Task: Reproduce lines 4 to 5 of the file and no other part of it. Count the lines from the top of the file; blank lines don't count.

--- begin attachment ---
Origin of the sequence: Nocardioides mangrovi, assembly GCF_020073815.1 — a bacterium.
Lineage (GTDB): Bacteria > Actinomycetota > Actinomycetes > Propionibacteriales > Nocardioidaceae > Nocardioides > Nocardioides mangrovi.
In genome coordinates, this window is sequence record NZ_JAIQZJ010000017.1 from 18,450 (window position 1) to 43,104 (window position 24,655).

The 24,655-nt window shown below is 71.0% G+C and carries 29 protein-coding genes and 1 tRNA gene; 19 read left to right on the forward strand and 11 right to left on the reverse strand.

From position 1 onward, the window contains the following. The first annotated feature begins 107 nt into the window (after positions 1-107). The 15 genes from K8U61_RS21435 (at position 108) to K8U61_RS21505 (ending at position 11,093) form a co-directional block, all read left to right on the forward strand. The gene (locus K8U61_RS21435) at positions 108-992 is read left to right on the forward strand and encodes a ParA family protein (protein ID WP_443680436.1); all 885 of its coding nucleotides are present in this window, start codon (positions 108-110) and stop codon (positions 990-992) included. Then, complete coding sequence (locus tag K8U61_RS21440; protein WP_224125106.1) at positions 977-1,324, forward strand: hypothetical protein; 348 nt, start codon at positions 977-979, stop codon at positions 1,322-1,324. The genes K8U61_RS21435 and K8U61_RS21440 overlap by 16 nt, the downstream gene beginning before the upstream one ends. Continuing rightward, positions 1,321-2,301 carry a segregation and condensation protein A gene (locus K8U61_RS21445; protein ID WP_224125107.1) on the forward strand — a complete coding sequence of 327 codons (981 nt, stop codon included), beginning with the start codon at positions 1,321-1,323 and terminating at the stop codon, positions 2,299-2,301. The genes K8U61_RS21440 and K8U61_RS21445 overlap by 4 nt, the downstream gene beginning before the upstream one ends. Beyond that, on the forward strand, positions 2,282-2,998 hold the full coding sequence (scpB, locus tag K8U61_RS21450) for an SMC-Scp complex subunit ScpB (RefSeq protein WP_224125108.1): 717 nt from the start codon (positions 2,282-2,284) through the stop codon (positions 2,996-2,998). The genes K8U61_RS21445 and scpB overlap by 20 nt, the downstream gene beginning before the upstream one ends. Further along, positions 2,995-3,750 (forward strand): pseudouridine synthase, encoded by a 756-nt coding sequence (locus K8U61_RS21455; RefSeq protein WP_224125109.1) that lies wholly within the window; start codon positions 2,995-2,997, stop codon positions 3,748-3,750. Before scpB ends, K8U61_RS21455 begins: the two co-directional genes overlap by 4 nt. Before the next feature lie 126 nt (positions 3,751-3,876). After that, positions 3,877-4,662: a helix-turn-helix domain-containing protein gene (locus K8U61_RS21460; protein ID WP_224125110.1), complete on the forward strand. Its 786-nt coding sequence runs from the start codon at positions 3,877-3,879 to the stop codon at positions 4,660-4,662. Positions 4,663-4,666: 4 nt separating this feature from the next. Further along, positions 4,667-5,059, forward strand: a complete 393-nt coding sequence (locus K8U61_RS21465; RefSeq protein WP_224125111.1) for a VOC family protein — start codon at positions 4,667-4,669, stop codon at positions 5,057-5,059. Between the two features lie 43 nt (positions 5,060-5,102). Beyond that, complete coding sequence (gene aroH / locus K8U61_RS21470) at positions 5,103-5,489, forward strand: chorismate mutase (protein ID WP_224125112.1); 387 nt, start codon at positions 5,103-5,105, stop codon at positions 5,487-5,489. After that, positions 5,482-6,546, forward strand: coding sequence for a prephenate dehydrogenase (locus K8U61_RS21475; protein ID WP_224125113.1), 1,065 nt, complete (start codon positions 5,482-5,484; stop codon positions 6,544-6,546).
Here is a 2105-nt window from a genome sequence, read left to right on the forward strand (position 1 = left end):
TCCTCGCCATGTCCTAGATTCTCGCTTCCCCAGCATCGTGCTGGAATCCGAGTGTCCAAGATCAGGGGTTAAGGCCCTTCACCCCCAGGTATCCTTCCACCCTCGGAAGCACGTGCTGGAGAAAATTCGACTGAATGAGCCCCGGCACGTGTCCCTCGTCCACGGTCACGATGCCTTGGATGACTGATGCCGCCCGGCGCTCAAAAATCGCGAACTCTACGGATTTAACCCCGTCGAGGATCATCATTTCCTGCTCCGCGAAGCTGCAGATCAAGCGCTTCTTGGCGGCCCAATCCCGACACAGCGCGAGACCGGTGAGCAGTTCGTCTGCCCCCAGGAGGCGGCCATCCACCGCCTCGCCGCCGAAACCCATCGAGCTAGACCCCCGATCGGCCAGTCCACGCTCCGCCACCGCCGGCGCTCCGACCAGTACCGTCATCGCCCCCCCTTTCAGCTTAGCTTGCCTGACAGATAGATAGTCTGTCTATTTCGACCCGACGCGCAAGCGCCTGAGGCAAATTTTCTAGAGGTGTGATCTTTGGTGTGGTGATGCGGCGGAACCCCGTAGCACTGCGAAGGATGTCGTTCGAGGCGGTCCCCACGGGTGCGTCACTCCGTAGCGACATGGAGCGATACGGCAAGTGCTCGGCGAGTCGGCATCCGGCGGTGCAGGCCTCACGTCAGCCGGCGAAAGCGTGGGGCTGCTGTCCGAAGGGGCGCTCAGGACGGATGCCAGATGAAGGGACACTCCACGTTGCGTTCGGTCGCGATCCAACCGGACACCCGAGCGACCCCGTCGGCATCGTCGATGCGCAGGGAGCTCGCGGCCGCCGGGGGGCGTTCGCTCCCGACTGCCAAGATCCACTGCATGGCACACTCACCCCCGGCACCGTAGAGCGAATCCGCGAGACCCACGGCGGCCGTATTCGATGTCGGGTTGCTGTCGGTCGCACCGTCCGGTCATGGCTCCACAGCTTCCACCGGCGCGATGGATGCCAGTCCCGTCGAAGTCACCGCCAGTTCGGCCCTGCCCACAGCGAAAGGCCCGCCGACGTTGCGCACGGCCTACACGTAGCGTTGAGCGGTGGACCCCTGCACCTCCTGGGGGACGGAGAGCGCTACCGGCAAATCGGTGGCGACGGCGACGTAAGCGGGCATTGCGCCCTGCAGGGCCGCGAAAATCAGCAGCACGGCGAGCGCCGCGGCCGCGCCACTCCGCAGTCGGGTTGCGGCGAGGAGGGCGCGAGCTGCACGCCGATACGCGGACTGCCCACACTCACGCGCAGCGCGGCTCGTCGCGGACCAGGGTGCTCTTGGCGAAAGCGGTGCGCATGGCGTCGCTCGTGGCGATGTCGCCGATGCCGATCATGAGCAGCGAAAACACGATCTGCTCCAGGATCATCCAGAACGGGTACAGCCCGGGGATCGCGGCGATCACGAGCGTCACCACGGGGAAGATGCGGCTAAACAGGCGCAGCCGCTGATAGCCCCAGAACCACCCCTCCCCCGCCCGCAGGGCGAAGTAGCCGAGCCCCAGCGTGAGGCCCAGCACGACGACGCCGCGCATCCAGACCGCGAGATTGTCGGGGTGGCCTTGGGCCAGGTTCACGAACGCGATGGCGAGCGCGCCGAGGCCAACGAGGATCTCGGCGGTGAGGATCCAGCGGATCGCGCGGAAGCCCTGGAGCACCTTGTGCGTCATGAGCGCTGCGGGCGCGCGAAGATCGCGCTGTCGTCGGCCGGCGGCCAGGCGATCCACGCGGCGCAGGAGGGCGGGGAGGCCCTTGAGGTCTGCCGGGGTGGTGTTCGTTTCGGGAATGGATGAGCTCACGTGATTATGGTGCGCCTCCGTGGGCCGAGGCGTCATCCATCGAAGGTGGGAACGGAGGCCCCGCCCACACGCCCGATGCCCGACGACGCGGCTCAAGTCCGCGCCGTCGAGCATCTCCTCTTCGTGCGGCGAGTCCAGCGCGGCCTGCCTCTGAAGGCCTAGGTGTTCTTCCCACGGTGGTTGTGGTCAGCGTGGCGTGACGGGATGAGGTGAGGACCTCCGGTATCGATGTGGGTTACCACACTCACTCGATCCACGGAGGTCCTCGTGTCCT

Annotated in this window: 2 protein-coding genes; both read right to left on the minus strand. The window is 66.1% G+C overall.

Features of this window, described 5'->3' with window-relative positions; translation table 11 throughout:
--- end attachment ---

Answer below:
The 24,655-nt window shown below is 71.0% G+C and carries 29 protein-coding genes and 1 tRNA gene; 19 read left to right on the forward strand and 11 right to left on the reverse strand.

From position 1 onward, the window contains the following. The first annotated feature begins 107 nt into the window (after positions 1-107). The 15 genes from K8U61_RS21435 (at position 108) to K8U61_RS21505 (ending at position 11,093) form a co-directional block, all read left to right on the forward strand. The gene (locus K8U61_RS21435) at positions 108-992 is read left to right on the forward strand and encodes a ParA family protein (protein ID WP_443680436.1); all 885 of its coding nucleotides are present in this window, start codon (positions 108-110) and stop codon (positions 990-992) included. Then, complete coding sequence (locus tag K8U61_RS21440; protein WP_224125106.1) at positions 977-1,324, forward strand: hypothetical protein; 348 nt, start codon at positions 977-979, stop codon at positions 1,322-1,324. The genes K8U61_RS21435 and K8U61_RS21440 overlap by 16 nt, the downstream gene beginning before the upstream one ends. Continuing rightward, positions 1,321-2,301 carry a segregation and condensation protein A gene (locus K8U61_RS21445; protein ID WP_224125107.1) on the forward strand — a complete coding sequence of 327 codons (981 nt, stop codon included), beginning with the start codon at positions 1,321-1,323 and terminating at the stop codon, positions 2,299-2,301. The genes K8U61_RS21440 and K8U61_RS21445 overlap by 4 nt, the downstream gene beginning before the upstream one ends. Beyond that, on the forward strand, positions 2,282-2,998 hold the full coding sequence (scpB, locus tag K8U61_RS21450) for an SMC-Scp complex subunit ScpB (RefSeq protein WP_224125108.1): 717 nt from the start codon (positions 2,282-2,284) through the stop codon (positions 2,996-2,998). The genes K8U61_RS21445 and scpB overlap by 20 nt, the downstream gene beginning before the upstream one ends. Further along, positions 2,995-3,750 (forward strand): pseudouridine synthase, encoded by a 756-nt coding sequence (locus K8U61_RS21455; RefSeq protein WP_224125109.1) that lies wholly within the window; start codon positions 2,995-2,997, stop codon positions 3,748-3,750. Before scpB ends, K8U61_RS21455 begins: the two co-directional genes overlap by 4 nt. Before the next feature lie 126 nt (positions 3,751-3,876). After that, positions 3,877-4,662: a helix-turn-helix domain-containing protein gene (locus K8U61_RS21460; protein ID WP_224125110.1), complete on the forward strand. Its 786-nt coding sequence runs from the start codon at positions 3,877-3,879 to the stop codon at positions 4,660-4,662. Positions 4,663-4,666: 4 nt separating this feature from the next. Further along, positions 4,667-5,059, forward strand: a complete 393-nt coding sequence (locus K8U61_RS21465; RefSeq protein WP_224125111.1) for a VOC family protein — start codon at positions 4,667-4,669, stop codon at positions 5,057-5,059. Between the two features lie 43 nt (positions 5,060-5,102). Beyond that, complete coding sequence (gene aroH / locus K8U61_RS21470) at positions 5,103-5,489, forward strand: chorismate mutase (protein ID WP_224125112.1); 387 nt, start codon at positions 5,103-5,105, stop codon at positions 5,487-5,489. After that, positions 5,482-6,546, forward strand: coding sequence for a prephenate dehydrogenase (locus K8U61_RS21475; protein ID WP_224125113.1), 1,065 nt, complete (start codon positions 5,482-5,484; stop codon positions 6,544-6,546).